“New Year’s most glorious light is sweet hope!”
~Mehmet Murat ildan
Of the many milestones in a year—birthdays, holidays, anniversaries of any kind—none force us to reflect or compel us to look forward as much as the New Year itself.
In late December, we are bombarded with “Best of” lists—movies, music, theatrical productions, and books. There are also “Year in Review” lists—recaps of newsworthy events occurring over the past twelve months. Photographs. Last week, a posting of 2015 in international photographs brought me to my knees. There is no denying the world is a hot mess.
For months we’ve been encouraged to book reservations for New Year’s Eve. Book early, lest they sell out! Then, what? We might be forced to stay in and watch the bell drop on television! Even if we prefer to stay in on New Year’s Eve—which I do—there is the pressure to make it a special night.
While the New Year is universally recognized (on different dates in some cultures) the way it is celebrated varies greatly. It is not all fireworks and champagne.
Years ago, I had a patient who is Buddhist. She taught me, in her religion, the New Year was not about wild parties and resolutions that won’t be kept. She said it was, instead, a time of meditation and contemplation. A time to reflect on the past. A time to learn from and rectify any mistakes.
I have another patient who is Chinese. She has taught me, in her culture, the New Year is a time of leaving behind the negative in order to attract health, prosperity, and happiness moving forward. Houses are cleaned, old and worn objects are discarded, and debts are repaid in preparation for the New Year. In addition to fireworks and parades, Chinese New Year celebrations focus on family gatherings and strengthening of core values.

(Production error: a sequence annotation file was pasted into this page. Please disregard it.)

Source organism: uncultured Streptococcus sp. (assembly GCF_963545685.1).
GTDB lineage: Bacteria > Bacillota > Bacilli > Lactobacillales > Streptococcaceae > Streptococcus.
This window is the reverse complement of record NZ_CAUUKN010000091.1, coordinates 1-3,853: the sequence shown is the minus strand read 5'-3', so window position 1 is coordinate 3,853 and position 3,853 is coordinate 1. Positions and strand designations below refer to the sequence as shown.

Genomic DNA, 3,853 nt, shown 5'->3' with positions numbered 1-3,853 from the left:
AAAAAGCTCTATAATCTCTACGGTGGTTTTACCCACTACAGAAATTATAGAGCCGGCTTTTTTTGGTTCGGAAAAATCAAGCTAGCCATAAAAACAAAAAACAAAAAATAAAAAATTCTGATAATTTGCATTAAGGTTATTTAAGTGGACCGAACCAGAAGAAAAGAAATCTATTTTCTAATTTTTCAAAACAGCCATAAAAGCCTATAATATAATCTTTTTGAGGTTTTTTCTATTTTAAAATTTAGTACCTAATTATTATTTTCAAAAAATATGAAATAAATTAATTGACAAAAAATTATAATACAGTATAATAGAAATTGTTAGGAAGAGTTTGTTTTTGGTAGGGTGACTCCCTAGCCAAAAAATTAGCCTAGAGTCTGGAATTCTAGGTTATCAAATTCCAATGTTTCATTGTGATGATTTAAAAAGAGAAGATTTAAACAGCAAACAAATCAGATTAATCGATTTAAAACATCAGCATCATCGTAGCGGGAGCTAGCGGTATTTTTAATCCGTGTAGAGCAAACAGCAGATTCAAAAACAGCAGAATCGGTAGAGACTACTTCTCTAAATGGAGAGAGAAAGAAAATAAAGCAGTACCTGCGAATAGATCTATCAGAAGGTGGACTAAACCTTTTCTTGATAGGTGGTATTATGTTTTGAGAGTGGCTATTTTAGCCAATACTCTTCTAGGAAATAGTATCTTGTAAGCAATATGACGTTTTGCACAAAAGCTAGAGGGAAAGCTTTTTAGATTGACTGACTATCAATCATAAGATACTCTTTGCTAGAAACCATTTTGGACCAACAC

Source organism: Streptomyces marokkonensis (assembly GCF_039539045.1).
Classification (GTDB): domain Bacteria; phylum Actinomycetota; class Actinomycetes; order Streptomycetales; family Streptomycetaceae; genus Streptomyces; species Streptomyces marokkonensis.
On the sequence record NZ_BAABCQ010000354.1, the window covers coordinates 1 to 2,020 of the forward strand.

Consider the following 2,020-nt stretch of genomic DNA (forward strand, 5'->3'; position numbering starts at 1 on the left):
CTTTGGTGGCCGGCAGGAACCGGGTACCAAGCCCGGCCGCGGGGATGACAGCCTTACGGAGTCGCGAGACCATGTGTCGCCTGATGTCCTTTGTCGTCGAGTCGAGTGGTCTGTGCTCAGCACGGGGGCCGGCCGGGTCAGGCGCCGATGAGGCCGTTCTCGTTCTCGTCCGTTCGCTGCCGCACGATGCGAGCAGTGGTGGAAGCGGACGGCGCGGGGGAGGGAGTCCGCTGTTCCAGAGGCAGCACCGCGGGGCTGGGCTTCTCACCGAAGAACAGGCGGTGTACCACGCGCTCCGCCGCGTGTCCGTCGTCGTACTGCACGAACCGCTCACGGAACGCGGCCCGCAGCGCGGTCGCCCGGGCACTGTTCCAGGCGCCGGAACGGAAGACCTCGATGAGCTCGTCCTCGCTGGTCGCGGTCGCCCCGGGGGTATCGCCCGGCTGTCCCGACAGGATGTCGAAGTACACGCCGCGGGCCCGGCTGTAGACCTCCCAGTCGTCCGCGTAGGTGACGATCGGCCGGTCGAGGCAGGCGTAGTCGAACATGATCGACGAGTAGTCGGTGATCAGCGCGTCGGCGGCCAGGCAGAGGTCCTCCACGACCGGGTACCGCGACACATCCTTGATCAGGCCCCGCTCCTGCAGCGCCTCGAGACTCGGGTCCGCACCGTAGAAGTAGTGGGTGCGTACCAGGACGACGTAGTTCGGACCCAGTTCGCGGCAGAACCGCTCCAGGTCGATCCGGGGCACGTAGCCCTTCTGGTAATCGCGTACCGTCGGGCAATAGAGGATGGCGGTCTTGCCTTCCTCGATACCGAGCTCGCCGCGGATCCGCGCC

My personal practice, like my life, is still a work in progress. I love what I’ve learned from these women and I have incorporated their lessons. In addition, I find it crucial to focus on gratitude. Whenever possible, I reframe negative experiences as opportunities for learning. Sometimes, all that can be learned is empathy—which may be the greatest gift of all.
Here is an example of how my process works. Last week, I started reflecting on my personal 2015. It started with a cancer diagnosis last January. My first thought was, “I had a rough year!” My reframe was, “I beat cancer once again!”
I then made a list of everything wonderful I could remember—We Move Forward 2015 in Isla Mujeres, Mexico, making new friends, visits here and in Arizona with long-time BFFS, a wonderful vacation in Maine with my husband, my fabulous family reunion in California, East of Mecca making the semi-finals in a screenwriting competition, East of Mecca (Kindle version) making the best-seller list in Middle Eastern fiction on Amazon, being accepted into Ragdale again for next year, my everyday blessing of being a psychologist, and—most wonderful of all—the news that I will be a first-time grandmother next June!
My life is filled with abundance, and I am filled with gratitude.
This list is not inclusive of all the good things that happened in 2015, and I do have a (mental) list of things I’m not so happy about. There are mistakes I am reflecting upon and learning from. I have an amends to make. I wish to begin 2016 wisely, mindfully. With hope.
I’ve long stopped making New Year’s resolutions, but I have plans! I plan to continue to let go of what no longer serves me. (Code for de-cluttering!) I plan to pursue good health with the long-term goal of watching my first granddaughter graduate from college in twenty-something years! I want to spend more time with family and friends. I want to laugh more. I plan to be kinder, gentler, and more aware of what really matters on a daily basis. I plan to live more passionately and compassionately. I plan to continue to grace the lives of others in truly meaningful ways. I plan to continue to express gratitude for all the blessings in my life.
Thank you, my readers! Thank you for supporting me. Thank you for being in my life. I wish you all health, prosperity, and joy in the New Year. And, above all, I wish you sweet hope.
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